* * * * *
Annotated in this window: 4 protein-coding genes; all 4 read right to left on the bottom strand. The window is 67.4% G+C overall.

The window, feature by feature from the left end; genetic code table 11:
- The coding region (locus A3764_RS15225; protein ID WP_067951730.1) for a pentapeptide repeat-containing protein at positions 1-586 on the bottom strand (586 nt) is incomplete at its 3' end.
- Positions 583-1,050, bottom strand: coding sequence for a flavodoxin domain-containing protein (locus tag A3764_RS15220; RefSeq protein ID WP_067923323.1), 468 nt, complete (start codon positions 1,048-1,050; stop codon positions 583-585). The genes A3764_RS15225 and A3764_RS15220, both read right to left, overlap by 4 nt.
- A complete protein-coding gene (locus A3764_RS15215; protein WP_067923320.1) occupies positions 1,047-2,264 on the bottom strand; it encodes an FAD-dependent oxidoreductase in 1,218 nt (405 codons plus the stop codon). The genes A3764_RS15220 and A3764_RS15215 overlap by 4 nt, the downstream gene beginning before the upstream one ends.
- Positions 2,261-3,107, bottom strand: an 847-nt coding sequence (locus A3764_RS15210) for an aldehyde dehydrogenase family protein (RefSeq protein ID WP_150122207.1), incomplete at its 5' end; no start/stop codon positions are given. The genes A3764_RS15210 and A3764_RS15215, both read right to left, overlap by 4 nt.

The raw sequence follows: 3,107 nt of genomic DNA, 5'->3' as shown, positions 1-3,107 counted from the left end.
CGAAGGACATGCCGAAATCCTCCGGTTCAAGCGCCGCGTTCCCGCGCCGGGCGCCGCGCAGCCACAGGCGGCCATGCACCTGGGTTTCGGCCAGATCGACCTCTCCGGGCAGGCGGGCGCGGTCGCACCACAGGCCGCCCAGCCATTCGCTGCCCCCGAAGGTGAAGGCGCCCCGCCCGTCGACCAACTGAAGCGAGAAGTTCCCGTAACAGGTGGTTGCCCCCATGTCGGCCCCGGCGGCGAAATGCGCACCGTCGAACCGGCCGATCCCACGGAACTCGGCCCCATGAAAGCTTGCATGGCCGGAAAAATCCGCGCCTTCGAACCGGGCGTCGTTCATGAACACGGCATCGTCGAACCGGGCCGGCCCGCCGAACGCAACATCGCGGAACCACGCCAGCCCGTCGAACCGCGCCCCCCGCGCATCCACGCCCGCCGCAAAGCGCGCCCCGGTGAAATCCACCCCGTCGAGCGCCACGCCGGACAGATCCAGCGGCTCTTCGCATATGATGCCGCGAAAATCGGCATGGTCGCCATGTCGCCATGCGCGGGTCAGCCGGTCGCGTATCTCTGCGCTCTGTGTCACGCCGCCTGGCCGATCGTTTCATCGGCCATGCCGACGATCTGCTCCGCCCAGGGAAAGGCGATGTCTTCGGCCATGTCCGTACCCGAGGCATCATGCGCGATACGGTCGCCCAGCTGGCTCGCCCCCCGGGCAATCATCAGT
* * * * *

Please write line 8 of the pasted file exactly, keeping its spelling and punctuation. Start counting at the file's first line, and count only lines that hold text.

CGAAGGACATGCCGAAATCCTCCGGTTCAAGCGCCGCGTTCCCGCGCCGGGCGCCGCGCAGCCACAGGCGGCCATGCACCTGGGTTTCGGCCAGATCGACCTCTCCGGGCAGGCGGGCGCGGTCGCACCACAGGCCGCCCAGCCATTCGCTGCCCCCGAAGGTGAAGGCGCCCCGCCCGTCGACCAACTGAAGCGAGAAGTTCCCGTAACAGGTGGTTGCCCCCATGTCGGCCCCGGCGGCGAAATGCGCACCGTCGAACCGGCCGATCCCACGGAACTCGGCCCCATGAAAGCTTGCATGGCCGGAAAAATCCGCGCCTTCGAACCGGGCGTCGTTCATGAACACGGCATCGTCGAACCGGGCCGGCCCGCCGAACGCAACATCGCGGAACCACGCCAGCCCGTCGAACCGCGCCCCCCGCGCATCCACGCCCGCCGCAAAGCGCGCCCCGGTGAAATCCACCCCGTCGAGCGCCACGCCGGACAGATCCAGCGGCTCTTCGCATATGATGCCGCGAAAATCGGCATGGTCGCCATGTCGCCATGCGCGGGTCAGCCGGTCGCGTATCTCTGCGCTCTGTGTCACGCCGCCTGGCCGATCGTTTCATCGGCCATGCCGACGATCTGCTCCGCCCAGGGAAAGGCGATGTCTTCGGCCATGTCCGTACCCGAGGCATCATGCGCGATACGGTCGCCCAGCTGGCTCGCCCCCCGGGCAATCATCAGT